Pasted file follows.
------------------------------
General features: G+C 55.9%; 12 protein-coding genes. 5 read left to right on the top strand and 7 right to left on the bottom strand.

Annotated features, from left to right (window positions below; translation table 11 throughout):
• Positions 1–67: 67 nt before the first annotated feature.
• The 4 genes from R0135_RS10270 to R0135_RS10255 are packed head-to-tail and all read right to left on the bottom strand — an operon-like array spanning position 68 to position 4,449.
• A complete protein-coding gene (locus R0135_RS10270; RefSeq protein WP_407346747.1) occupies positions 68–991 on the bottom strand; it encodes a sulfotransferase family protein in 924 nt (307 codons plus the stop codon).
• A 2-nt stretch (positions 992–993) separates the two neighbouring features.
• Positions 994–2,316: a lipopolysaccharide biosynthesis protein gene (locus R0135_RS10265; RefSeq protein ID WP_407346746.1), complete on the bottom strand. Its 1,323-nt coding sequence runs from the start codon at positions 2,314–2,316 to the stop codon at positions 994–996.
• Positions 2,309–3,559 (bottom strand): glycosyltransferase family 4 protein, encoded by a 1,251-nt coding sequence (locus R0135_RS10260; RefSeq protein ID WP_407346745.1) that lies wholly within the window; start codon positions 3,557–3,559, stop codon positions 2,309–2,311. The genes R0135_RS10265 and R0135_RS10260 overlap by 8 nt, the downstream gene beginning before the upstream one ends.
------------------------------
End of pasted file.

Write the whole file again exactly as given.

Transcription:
General features: G+C 55.9%; 12 protein-coding genes. 5 read left to right on the top strand and 7 right to left on the bottom strand.

Annotated features, from left to right (window positions below; translation table 11 throughout):
• Positions 1–67: 67 nt before the first annotated feature.
• The 4 genes from R0135_RS10270 to R0135_RS10255 are packed head-to-tail and all read right to left on the bottom strand — an operon-like array spanning position 68 to position 4,449.
• A complete protein-coding gene (locus R0135_RS10270; RefSeq protein WP_407346747.1) occupies positions 68–991 on the bottom strand; it encodes a sulfotransferase family protein in 924 nt (307 codons plus the stop codon).
• A 2-nt stretch (positions 992–993) separates the two neighbouring features.
• Positions 994–2,316: a lipopolysaccharide biosynthesis protein gene (locus R0135_RS10265; RefSeq protein ID WP_407346746.1), complete on the bottom strand. Its 1,323-nt coding sequence runs from the start codon at positions 2,314–2,316 to the stop codon at positions 994–996.
• Positions 2,309–3,559 (bottom strand): glycosyltransferase family 4 protein, encoded by a 1,251-nt coding sequence (locus R0135_RS10260; RefSeq protein ID WP_407346745.1) that lies wholly within the window; start codon positions 3,557–3,559, stop codon positions 2,309–2,311. The genes R0135_RS10265 and R0135_RS10260 overlap by 8 nt, the downstream gene beginning before the upstream one ends.